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Could Objective Measurements of Pain Make Personal Injury Settlements Easier to Estimate?

NEW ORLEANS, Louisiana. Personal injury lawyers are uniquely aware of the subjectivity of assessing pain. On a scale of 1 to 10, one person's 9 might be another person's 8. A broken leg for a patient who works in an office might not be a big deal, while a broken leg for an elite athlete might mean the end of a season or even a career. Pain is subjective. Its subjectivity can sometimes make personal injury claims challenging. While victims are entitled to seek damages for pain and suffering, these damages are often based on the cost of medical care multiplied by another number known as a "multiplier." The more serious a person's injuries, the higher the multiplier. For example, a person suffering from permanent paralysis due to spinal cord injury might get a higher multiplier than a person suffering from a broken bone. But the multiplier is a crude method, just as the current pain scale doctors use to assess pain. 

Is there a better way?

The New Yorker recently reported on a new MRI imaging study that is attempting to create a more objective system for measuring patient pain. Patients are placed in a specialized MRI and are subjected to a range of tests that can cause pain. Some of the painful tests are minor, while some are excruciating. The tests allow doctors to image the patient's pain, giving them a better sense of what's going on in a person's brain when pain happens.

Yet, could this testing improve personal injury claims? Could having an objective measure make claims easier to pursue? The method is not likely to become the norm anytime soon. There are only about 100 or so of the specialized MRIs available. Furthermore, pain and suffering damages are often much more than about physical pain. After all, the psychological effects of a spinal cord injury won't necessarily be recorded as a physical pain sensation. According to the Christopher & Dana Reeve Foundation, many factors of spinal cord injury can contribute to a person's experience of depression, including loss of independence, fatigue, and changes in body image--each of which is not directly associated with the physiological experience of pain.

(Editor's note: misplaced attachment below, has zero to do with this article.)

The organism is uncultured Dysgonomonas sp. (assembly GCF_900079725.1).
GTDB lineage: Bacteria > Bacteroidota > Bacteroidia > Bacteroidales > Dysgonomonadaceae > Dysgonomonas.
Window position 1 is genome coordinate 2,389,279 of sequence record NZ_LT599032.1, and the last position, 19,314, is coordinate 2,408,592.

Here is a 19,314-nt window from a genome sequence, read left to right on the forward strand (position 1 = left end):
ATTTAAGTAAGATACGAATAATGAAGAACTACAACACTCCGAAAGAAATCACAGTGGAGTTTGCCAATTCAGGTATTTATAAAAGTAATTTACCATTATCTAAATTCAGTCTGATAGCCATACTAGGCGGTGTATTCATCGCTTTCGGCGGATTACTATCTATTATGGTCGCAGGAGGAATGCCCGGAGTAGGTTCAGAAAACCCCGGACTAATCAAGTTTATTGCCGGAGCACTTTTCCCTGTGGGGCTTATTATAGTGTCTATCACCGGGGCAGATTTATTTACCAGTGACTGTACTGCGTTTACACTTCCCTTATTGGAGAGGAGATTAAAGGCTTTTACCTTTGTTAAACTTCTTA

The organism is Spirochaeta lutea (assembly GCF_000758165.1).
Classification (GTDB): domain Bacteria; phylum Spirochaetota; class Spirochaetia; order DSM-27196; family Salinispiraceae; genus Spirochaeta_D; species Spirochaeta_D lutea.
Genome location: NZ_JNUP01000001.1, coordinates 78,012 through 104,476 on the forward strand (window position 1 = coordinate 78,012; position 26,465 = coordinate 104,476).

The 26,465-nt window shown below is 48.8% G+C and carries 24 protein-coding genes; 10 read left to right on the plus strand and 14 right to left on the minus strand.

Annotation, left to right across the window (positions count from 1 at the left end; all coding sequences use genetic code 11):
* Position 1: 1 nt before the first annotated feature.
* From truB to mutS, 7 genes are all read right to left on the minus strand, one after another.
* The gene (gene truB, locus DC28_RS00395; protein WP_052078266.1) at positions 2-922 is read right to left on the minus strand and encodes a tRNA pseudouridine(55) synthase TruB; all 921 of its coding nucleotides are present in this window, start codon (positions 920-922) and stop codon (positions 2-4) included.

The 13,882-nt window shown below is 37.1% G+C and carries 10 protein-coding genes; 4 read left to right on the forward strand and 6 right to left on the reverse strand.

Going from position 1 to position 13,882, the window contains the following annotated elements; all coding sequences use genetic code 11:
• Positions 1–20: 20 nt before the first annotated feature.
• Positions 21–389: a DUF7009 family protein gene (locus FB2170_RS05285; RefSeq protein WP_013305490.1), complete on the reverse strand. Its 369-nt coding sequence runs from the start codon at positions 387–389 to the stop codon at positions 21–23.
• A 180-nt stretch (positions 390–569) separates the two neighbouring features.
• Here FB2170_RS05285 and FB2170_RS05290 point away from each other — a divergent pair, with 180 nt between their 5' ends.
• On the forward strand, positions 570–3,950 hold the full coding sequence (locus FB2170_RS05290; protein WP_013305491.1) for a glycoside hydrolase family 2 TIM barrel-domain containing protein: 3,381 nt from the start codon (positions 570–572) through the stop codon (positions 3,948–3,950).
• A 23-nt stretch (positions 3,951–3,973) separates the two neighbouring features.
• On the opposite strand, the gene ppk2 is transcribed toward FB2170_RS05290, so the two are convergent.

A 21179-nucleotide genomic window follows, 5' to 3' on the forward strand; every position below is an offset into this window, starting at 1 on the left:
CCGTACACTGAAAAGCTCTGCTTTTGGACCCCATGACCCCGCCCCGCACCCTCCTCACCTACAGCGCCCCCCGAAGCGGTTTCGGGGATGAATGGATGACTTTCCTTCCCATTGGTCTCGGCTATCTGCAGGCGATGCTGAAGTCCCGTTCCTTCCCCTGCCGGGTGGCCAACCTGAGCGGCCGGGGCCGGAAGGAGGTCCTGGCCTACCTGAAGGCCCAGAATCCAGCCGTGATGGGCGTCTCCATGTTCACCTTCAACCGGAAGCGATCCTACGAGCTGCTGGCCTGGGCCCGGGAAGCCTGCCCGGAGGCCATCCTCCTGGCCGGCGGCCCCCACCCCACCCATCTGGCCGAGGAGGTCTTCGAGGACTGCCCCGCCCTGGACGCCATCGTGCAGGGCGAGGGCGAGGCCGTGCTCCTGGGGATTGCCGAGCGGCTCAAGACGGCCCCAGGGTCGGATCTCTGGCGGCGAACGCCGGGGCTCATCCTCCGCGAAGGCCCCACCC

Pain is a unique sensation. Unlike other sensations, like hearing, there's no particular brain region responsible for registering pain. Researchers also found that pain anticipation could make pain worse, as when a burn patient needs to undergo regular daily bandage changes that can be incredibly painful. Distraction could reduce pain. Depression could increase it. Researchers also found that when they showed religious icons to religious subjects, the subjects perceived painful events as less painful.

An MRI scan isn't going to change the way pain and suffering claims are handled, because pain remains a largely subjective experience. Pain can be reduced with cognitive behavioral therapy. It has a robust psychological component. At the end of the day, if you've suffered a catastrophic injury, the Bowling Law Firm, personal injury attorneys in New Orleans, Louisiana, will still use personal injury formulas to determine your damages--and this is a good thing. Our firm can review your case and use formulas along with evidence about the way your life has changed after your accident to support your claim. Visit us at https://www.lawbowling.com/ to learn more.

The Bowling Law Firm, A Professional Law Corporation 

1615 Poydras Street, Suite 1050 

New Orleans, Louisiana, 70112 

Phone: 504-613-4561 

Toll Free: 877-757-3539

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